Sunday, March 12, 2023

Measuring Medical Quality - Let the Games Begin!

There are two ways to increase a quality rating of a process.  The old-fashioned way to work and study and practice and seek assistance and practice again and fail and regroup and ultimately objectively increase performance. Here are a few examples of this technique.
  • A basketball player works with a coach and increases his foul shot success rate by 15%.
  • A new medicine increases the cure rate of a disease by 40%.
  • An engineering team invents a cell phone battery that has 5x the storage of current batteries.
There is another way to increase quality ratings that has become quite common.  Lower the standards or game the system.  Here are some examples to illustrate.
  • Lower academic standards in order to increase a high school's can graduation rate.
  • Lower the income threshold of poverty so we can boast that there are fewer impoverished people in our communities.
  • A surgeon's outcome stats rise markedly when he declines to accept very ill patients.
So, if you are trying to improve your own stats, you have 2 pathways available.  Both will increase your rating.  I’ll let readers decide which path is the preferred route.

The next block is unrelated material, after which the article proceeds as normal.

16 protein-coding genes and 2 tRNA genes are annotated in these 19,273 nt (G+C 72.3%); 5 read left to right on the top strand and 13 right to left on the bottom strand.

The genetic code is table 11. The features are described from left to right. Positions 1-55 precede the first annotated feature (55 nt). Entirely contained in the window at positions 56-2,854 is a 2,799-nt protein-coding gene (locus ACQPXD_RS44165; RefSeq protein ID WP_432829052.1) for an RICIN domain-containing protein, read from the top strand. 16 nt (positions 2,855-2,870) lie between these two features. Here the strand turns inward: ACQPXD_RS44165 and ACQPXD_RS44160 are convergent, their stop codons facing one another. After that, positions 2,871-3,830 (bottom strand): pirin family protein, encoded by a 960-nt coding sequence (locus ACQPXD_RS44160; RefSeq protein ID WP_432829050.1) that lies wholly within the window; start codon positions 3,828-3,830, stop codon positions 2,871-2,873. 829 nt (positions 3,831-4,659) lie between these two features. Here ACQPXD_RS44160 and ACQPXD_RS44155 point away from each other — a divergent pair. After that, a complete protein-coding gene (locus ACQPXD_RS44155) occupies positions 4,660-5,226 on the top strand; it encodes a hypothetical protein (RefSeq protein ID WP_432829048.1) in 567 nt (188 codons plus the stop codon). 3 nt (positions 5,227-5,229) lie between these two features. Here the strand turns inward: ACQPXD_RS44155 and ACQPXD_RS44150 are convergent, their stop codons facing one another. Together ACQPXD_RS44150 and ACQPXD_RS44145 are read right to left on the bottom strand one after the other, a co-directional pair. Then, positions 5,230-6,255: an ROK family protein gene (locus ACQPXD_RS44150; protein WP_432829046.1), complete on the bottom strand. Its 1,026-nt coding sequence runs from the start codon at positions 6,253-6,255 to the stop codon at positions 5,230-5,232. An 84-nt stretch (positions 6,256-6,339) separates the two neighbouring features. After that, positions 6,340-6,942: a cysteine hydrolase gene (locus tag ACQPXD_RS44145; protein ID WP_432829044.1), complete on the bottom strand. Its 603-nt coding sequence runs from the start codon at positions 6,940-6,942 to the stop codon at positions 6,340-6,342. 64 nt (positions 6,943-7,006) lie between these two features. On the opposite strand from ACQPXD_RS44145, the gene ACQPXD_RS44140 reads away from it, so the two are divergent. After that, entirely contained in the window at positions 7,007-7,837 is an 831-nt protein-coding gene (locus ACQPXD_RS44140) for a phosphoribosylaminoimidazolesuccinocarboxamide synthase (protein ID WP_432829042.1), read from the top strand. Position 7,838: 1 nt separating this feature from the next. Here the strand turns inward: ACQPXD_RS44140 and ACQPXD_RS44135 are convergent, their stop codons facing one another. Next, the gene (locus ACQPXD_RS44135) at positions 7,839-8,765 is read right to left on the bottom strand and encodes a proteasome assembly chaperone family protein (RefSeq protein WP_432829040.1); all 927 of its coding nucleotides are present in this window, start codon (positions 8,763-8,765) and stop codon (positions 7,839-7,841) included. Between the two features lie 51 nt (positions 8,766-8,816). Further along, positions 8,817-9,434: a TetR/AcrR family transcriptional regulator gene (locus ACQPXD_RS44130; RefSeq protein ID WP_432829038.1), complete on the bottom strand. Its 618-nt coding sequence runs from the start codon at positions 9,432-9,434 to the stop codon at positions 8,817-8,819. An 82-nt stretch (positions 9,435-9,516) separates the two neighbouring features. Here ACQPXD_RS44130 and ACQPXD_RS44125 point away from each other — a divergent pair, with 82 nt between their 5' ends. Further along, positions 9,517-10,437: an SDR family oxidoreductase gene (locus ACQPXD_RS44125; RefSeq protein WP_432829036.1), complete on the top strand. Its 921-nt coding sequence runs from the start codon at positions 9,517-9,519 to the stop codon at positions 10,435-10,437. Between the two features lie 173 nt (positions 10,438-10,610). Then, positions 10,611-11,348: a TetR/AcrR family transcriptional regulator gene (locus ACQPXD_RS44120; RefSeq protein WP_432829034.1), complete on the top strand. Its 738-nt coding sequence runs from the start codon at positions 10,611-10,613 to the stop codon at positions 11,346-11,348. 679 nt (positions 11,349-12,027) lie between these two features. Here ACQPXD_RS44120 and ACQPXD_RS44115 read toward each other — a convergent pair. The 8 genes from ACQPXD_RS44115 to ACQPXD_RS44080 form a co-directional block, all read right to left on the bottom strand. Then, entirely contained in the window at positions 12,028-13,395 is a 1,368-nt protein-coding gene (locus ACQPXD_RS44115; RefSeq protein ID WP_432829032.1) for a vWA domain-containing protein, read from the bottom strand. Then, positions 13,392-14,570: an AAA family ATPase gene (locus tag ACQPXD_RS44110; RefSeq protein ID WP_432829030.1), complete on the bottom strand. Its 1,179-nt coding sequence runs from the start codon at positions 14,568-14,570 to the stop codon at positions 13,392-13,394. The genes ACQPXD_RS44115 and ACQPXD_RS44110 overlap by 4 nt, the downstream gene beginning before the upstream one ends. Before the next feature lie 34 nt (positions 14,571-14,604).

If enlarge the hoop, we will increase players' quality.

Indeed, when a hospital or a school or charitable organization is found to be mediocre by those who rate and assess them, often there is push back claiming that the rating methods are 'highly flawed' or have failed to take account of various exceptional circumstances.  In contrast, those who score well never criticize the rating method.  Go figure!

This blog’s raison d’etre is fostering medical quality.  Hospitals, extended care facilities, physicians, investigators, medical devices and drugs are all rated.  The public should view these ratings with a tincture of skepticism.  A high - or even rising - quality rating does not mean that actual quality has increased.  

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